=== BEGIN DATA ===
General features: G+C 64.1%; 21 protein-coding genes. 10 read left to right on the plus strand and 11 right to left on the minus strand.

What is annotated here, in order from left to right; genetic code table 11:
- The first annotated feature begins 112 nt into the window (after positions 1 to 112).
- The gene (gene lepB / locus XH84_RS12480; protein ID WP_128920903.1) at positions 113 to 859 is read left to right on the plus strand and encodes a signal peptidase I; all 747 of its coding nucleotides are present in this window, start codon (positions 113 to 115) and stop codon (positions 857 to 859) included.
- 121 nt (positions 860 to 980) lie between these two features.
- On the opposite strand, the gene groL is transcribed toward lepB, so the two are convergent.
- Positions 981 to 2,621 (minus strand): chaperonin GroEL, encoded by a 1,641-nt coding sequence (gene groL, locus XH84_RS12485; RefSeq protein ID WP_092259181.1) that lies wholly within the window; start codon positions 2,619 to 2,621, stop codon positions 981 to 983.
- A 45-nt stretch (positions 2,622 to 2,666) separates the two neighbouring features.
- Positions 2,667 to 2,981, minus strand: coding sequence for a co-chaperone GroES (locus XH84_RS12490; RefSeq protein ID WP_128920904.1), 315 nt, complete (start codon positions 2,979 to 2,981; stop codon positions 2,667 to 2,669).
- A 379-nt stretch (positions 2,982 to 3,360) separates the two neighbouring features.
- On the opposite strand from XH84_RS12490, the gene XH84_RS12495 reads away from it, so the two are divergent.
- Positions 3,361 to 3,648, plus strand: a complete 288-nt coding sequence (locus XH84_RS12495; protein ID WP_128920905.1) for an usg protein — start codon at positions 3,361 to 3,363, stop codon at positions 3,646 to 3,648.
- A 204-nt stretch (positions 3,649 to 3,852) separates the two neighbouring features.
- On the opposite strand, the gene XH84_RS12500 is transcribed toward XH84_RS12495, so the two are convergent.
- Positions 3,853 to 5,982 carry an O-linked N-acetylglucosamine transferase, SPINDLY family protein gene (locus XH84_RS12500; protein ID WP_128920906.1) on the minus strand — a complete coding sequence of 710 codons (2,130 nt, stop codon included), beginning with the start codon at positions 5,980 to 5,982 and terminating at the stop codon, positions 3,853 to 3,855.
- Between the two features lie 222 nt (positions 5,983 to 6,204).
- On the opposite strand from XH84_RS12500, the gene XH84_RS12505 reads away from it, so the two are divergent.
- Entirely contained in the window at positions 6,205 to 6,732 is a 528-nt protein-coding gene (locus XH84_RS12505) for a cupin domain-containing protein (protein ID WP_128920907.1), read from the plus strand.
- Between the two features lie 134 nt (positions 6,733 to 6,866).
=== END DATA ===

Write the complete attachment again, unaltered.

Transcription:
General features: G+C 64.1%; 21 protein-coding genes. 10 read left to right on the plus strand and 11 right to left on the minus strand.

What is annotated here, in order from left to right; genetic code table 11:
- The first annotated feature begins 112 nt into the window (after positions 1 to 112).
- The gene (gene lepB / locus XH84_RS12480; protein ID WP_128920903.1) at positions 113 to 859 is read left to right on the plus strand and encodes a signal peptidase I; all 747 of its coding nucleotides are present in this window, start codon (positions 113 to 115) and stop codon (positions 857 to 859) included.
- 121 nt (positions 860 to 980) lie between these two features.
- On the opposite strand, the gene groL is transcribed toward lepB, so the two are convergent.
- Positions 981 to 2,621 (minus strand): chaperonin GroEL, encoded by a 1,641-nt coding sequence (gene groL, locus XH84_RS12485; RefSeq protein ID WP_092259181.1) that lies wholly within the window; start codon positions 2,619 to 2,621, stop codon positions 981 to 983.
- A 45-nt stretch (positions 2,622 to 2,666) separates the two neighbouring features.
- Positions 2,667 to 2,981, minus strand: coding sequence for a co-chaperone GroES (locus XH84_RS12490; RefSeq protein ID WP_128920904.1), 315 nt, complete (start codon positions 2,979 to 2,981; stop codon positions 2,667 to 2,669).
- A 379-nt stretch (positions 2,982 to 3,360) separates the two neighbouring features.
- On the opposite strand from XH84_RS12490, the gene XH84_RS12495 reads away from it, so the two are divergent.
- Positions 3,361 to 3,648, plus strand: a complete 288-nt coding sequence (locus XH84_RS12495; protein ID WP_128920905.1) for an usg protein — start codon at positions 3,361 to 3,363, stop codon at positions 3,646 to 3,648.
- A 204-nt stretch (positions 3,649 to 3,852) separates the two neighbouring features.
- On the opposite strand, the gene XH84_RS12500 is transcribed toward XH84_RS12495, so the two are convergent.
- Positions 3,853 to 5,982 carry an O-linked N-acetylglucosamine transferase, SPINDLY family protein gene (locus XH84_RS12500; protein ID WP_128920906.1) on the minus strand — a complete coding sequence of 710 codons (2,130 nt, stop codon included), beginning with the start codon at positions 5,980 to 5,982 and terminating at the stop codon, positions 3,853 to 3,855.
- Between the two features lie 222 nt (positions 5,983 to 6,204).
- On the opposite strand from XH84_RS12500, the gene XH84_RS12505 reads away from it, so the two are divergent.
- Entirely contained in the window at positions 6,205 to 6,732 is a 528-nt protein-coding gene (locus XH84_RS12505) for a cupin domain-containing protein (protein ID WP_128920907.1), read from the plus strand.
- Between the two features lie 134 nt (positions 6,733 to 6,866).